Tung Lung Chau

From Wikipedia, the free encyclopedia
Jump to navigation Jump to search
Tung Lung Chau
Tung Lung Chau Aerial.jpg
Aerial view from Northeast
Map of Hong Kong showing the location of Tung Lung Chau.
LocationFat Tong Mun (佛堂門)
Area2.42 km2 (0.93 sq mi)
Highest elevation232 m (761 ft)
Tung Lung Chau
Traditional Chinese東龍洲
Literal meaningEastern dragon island
Nam Tong Island
Traditional Chinese南堂島
The cliffs on the east coast of Tung Lung Chau.
Tung Lung Fort.

Tung Lung Chau, previously known as Nam Tong Island or Nam Fat Tong[1] is an island located off the tip of the Clear Water Bay Peninsula in the New Territories of Hong Kong. It is also referred by Hong Kong people as Tung Lung To or Tung Lung Island (東龍島). The island is largely uninhabited. Administratively, it belongs to Sai Kung District.


The island has an area of 2.42 square kilometres (0.93 square miles).[2] It forms the eastern boundary of Tathong Channel, which leads into Victoria Harbour through Lei Yue Mun. The northern tip of Tung Lung Chau is separated from the southern tip of Clear Water Bay Peninsula by the narrow Fat Tong Mun Channel (佛堂門). The highest point of the island is at Nam Tong Peak (南堂頂), at an altitude of 250m.


Emperor Duanzong of the Southern Song Dynasty once stayed at Kwu Tap (古塔) on the island.[3]


Tung Lung Chau is the site of Tung Lung Fort, which was constructed 300 years ago and recently refurbished.

A prehistoric stone carving can also be found on the island. Measuring 180 cm by 240 cm, it is the largest ancient rock carving in Hong Kong. The stone carving was mention in the 1819 Gazetteer of Xin'an County.[4]

There is a Hung Shing Temple on the island, at a location called Nam Tong (南堂). The temple was built before 1931. Inside the temple, a huge rock, called 'Holy Rock' (聖石) by the worshipers, is protruding from the rear wall of the right chamber.[5]

A World War II Japanese small gun emplacement was located near Tathong Point (南堂尾, Nam Tong Mei), probably to guard Tathong Channel. It is believed that the existence of this facility may have been the reason why the Allies bombed the island.[6]

Rock climbing[edit]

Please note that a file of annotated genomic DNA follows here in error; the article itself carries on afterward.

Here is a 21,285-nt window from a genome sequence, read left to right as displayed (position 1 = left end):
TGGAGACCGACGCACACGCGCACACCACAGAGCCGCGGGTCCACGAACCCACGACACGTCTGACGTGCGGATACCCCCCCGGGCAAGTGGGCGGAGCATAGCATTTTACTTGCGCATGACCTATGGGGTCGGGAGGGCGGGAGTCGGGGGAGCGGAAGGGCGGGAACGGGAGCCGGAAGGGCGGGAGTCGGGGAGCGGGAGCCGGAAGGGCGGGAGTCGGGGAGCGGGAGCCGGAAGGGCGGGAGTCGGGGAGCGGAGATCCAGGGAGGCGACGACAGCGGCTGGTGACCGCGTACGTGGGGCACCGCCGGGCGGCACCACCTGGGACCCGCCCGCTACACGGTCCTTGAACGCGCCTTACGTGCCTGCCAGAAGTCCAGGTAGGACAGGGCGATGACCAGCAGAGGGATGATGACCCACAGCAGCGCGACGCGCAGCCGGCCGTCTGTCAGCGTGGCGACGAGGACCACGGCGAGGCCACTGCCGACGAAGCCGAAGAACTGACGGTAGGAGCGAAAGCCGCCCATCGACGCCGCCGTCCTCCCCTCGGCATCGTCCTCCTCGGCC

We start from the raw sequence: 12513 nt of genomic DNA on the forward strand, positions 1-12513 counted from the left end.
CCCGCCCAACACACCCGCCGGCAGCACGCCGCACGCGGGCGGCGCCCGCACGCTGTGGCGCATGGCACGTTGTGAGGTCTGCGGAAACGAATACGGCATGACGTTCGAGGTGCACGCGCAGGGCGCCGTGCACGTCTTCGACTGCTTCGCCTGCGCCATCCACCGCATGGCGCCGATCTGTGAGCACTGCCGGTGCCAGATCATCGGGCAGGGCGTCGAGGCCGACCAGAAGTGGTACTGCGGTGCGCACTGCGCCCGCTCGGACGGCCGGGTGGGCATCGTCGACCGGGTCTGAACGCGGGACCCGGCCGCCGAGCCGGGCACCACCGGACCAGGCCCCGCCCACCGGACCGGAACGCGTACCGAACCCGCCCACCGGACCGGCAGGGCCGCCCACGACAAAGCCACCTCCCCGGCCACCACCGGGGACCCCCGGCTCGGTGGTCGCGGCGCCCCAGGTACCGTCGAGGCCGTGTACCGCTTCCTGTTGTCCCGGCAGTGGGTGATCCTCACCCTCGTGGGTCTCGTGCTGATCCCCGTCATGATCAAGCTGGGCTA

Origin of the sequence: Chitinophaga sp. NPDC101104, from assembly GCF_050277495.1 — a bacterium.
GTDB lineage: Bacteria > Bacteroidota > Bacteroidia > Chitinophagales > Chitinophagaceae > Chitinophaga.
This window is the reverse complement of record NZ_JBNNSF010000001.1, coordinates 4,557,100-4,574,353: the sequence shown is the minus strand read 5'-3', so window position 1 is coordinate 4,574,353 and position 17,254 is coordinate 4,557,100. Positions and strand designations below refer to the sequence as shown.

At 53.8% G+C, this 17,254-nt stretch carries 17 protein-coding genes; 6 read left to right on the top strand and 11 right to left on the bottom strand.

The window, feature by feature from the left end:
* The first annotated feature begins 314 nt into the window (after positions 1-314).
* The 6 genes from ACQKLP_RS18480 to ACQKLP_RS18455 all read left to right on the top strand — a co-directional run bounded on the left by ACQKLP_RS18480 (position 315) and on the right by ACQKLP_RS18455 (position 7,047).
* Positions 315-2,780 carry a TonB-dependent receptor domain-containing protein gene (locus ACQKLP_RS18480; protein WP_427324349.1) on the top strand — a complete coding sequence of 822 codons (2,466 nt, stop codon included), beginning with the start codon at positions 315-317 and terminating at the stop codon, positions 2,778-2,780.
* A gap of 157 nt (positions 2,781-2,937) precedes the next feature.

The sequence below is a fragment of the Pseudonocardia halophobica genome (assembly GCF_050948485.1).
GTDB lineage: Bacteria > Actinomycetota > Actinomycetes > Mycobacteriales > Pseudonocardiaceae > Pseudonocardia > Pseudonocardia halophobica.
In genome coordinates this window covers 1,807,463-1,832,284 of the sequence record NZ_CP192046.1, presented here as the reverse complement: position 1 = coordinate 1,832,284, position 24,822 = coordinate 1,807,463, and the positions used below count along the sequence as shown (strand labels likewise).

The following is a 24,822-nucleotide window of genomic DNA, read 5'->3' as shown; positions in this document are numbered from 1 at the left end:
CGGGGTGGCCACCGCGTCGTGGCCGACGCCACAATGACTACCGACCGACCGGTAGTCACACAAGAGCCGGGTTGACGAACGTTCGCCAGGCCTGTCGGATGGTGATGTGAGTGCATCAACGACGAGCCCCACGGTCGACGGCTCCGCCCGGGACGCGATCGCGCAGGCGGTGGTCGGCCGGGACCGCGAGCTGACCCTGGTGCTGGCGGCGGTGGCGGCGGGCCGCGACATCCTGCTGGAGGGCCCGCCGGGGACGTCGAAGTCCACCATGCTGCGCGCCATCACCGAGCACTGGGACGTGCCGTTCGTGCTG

Tung Lung houses some of the best sport climbing venues in Hong Kong.[7]

  • Technical Wall
  • Sea Gully Wall


Tung Lung Fort Special Area was designated as a Special Area under country parks in 1979 and covers 3 hectares. The area contains the fort and a campsite.[8][9]

Both Tung Lung Fort and the stone carving are declared monuments of Hong Kong.


Tung Lung Chau Public Pier.

On weekends, kai-to service is available from Sam Ka Tsuen, near Lei Yue Mun (Kowloon side) and is operated by Coral Sea Ferry. The round-trip fare for the 30-minute journey was HK$45 in May 2020.

A service from Sai Wan Ho was operated by Lam Kee Ferry until 26 January 2014 and, after a hiatus of eight months, another operator resumed the service for a round-trip fare of HK$55 for adults and HK$40 for children aged 3 and above.[10]

See also[edit]


  1. ^ "Fort and Rock Carving on Tung Lung Chau" (PDF). Leisure and Cultural Services Department. March 2017.
  2. ^ Survey and Mapping Office, Lands Department: Hong Kong geographic data sheet
  3. ^ Jen, Yu-wen (1967). "The Travelling Palace of Southern Sung in Kowloon" (PDF). Journal of the Royal Asiatic Society Hong Kong Branch. 7: 21–38. ISSN 1991-7295.
  4. ^ Antiquities and Monuments Office. Rock Carving on Tung Lung Island
  5. ^ Antiquities Advisory Board. Historic Building Appraisal. Hung Shing Temple, Tung Lung Chau
  6. ^ "Survey Findings on Japanese World War II Military Installations in Hong Kong" (PDF). Surveying & Built Environment. Hong Kong Institute of Surveyors (Special issue to commemorate the 70th Anniversary of the Battle of Hong Kong, 8 December to 25 December 1941): 84. 2011.
  7. ^ Hong Kong Climbing
  8. ^ Tung Lung Chau Campsite
  9. ^ Country Parks & Special Areas
  10. ^ 吳卓恆 (26 January 2014). "政府無資助 林記街渡告別東龍". inmediahk.net.

External links[edit]

Coordinates: 22°14′57″N 114°17′23″E / 22.24917°N 114.28972°E / 22.24917; 114.28972